• However, in case of conflict between the two laws, the provisions of the RTI Act override those of the OSA.
  • Section 22 of the RTI Act states that its provisions will have effect notwithstanding anything that is inconsistent with them in the OSA.
  • Under Section 8(2) of the RTI Act, a public authority may allow access to the information covered under the OSA – if the public interest outweighs the harm to the protected interests.

Recent issue:

  • A High-Level Committee chaired by a retired judge of the Gauhati High Court was constituted by the Home Ministry on July 15, 2019.
  • Its mandate was, among others, to recommend measures to implement Clause 6 of the Assam Accord and define Assamese People.
  • The HLC finalised its report by mid-February 2020 and submitted it to the Assam Chief Minister soon after.
  • He handed over the report to the Union Home Minister on March 20.
  • But the Central government sat idle over the report, so, the All Assam Students’ Union (represented HLC) released the report on August 11, 2020.
  • The reasons for the release were the Central government’s inaction on the report and the people’s right to know.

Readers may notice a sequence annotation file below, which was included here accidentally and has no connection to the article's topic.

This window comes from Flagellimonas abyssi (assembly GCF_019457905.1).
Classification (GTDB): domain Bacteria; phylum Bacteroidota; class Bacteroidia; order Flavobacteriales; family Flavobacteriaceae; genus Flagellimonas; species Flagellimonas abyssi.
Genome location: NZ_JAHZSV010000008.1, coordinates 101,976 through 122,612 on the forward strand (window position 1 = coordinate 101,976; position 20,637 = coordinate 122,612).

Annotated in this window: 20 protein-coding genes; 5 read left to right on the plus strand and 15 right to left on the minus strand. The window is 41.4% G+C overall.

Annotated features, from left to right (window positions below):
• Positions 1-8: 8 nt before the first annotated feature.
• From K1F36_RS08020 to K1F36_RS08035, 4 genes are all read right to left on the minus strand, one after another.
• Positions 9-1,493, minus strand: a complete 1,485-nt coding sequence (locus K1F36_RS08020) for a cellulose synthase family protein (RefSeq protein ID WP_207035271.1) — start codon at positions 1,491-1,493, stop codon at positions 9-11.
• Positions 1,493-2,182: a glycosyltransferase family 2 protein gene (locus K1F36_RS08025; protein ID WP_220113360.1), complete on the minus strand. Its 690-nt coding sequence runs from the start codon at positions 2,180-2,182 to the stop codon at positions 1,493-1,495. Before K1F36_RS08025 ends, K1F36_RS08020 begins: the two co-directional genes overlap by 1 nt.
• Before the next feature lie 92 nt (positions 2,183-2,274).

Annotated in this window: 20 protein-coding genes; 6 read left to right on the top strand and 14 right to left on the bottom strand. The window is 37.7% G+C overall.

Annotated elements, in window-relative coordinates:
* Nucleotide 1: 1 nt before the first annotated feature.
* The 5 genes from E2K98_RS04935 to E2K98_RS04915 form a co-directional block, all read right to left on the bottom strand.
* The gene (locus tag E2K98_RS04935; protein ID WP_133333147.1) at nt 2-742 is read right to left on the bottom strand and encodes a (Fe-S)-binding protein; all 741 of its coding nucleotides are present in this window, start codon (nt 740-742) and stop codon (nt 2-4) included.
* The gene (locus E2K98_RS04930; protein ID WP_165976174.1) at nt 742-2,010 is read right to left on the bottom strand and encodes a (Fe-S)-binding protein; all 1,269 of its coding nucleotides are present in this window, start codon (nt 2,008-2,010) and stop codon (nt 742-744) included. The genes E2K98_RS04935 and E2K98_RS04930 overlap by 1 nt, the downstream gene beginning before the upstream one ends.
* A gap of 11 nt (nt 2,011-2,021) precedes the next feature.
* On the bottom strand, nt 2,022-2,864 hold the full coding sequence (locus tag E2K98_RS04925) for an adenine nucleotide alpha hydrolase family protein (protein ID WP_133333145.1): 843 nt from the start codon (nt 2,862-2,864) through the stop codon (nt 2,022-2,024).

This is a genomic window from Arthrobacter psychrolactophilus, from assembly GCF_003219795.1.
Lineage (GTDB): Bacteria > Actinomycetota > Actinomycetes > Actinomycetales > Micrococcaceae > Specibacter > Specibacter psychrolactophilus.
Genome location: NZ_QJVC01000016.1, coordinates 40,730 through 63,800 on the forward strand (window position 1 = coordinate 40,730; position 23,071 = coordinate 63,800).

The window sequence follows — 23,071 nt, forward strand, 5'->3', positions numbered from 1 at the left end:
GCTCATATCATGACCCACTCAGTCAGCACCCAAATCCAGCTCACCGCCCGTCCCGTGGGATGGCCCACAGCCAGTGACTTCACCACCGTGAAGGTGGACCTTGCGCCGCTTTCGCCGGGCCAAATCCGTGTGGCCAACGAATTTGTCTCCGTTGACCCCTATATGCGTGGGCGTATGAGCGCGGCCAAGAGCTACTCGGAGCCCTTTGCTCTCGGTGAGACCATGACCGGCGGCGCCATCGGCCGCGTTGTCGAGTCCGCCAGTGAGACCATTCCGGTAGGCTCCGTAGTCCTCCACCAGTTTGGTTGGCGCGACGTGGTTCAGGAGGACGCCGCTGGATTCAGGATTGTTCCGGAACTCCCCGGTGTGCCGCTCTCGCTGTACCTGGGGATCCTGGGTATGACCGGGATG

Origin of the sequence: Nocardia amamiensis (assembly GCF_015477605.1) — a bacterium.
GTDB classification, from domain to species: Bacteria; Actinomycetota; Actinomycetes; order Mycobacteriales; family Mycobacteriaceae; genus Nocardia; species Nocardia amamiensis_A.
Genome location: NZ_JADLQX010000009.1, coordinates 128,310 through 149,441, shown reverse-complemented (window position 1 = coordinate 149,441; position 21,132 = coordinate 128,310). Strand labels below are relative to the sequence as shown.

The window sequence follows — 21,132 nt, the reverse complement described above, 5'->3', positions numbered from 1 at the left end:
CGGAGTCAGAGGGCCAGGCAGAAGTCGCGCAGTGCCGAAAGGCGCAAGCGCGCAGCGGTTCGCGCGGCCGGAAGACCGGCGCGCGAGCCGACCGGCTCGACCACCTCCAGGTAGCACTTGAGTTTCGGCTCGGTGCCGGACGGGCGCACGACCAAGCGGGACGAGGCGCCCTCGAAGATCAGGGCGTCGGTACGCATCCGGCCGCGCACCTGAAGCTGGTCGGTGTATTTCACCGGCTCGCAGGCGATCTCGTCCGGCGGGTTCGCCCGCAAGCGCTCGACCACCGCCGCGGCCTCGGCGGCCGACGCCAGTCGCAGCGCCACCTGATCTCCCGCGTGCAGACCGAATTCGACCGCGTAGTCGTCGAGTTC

Popular Rulings:

1. State of U.P. v. Raj Narain (1975):

  • SC carved out a class of documents that demand protection even though their contents may not be damaging to the national interest.
  • Justice Mathew held that the people of India have a Right to Know every public act, everything that is done in a public way, by their public functionaries.
  • They are entitled to know the particulars of every public transaction in all its bearing.
  • The Right to Know, which is derived from the concept of Freedom of Speech, though not absolute, should make one wary, when secrecy is claimed for transactions.

2. Yashwant Sinha v. Central Bureau of Investigation (2019):

  • SC held that there is no provision by which Parliament had vested power in the government either to restrain the publication of documents marked as secret or from placing such documents before a court of law.
  • Justice K.M. Joseph referred to Section 8(2) of the Right to Information Act, 2005 which provides that a citizen can get a certified copy of a document even if the matter pertains to security or relationship with a foreign nation if a case is made out.
  • Therefore, it is clear that the right to know can be curtailed only in limited circumstances and if there is an overriding public interest.

Conclusion:

  • If secrecy is observed in the functioning of government and the processes of government are kept hidden from public scrutiny, it would tend to promote and encourage oppression, corruption and misuse or abuse of authority.
  • The right to know is not meant for gratifying idle curiosity or mere inquisitiveness but is essential for the effective functioning of democracy. Hence, it is a powerful tool at the hands of the public to check on the stakeholders and fix accountability.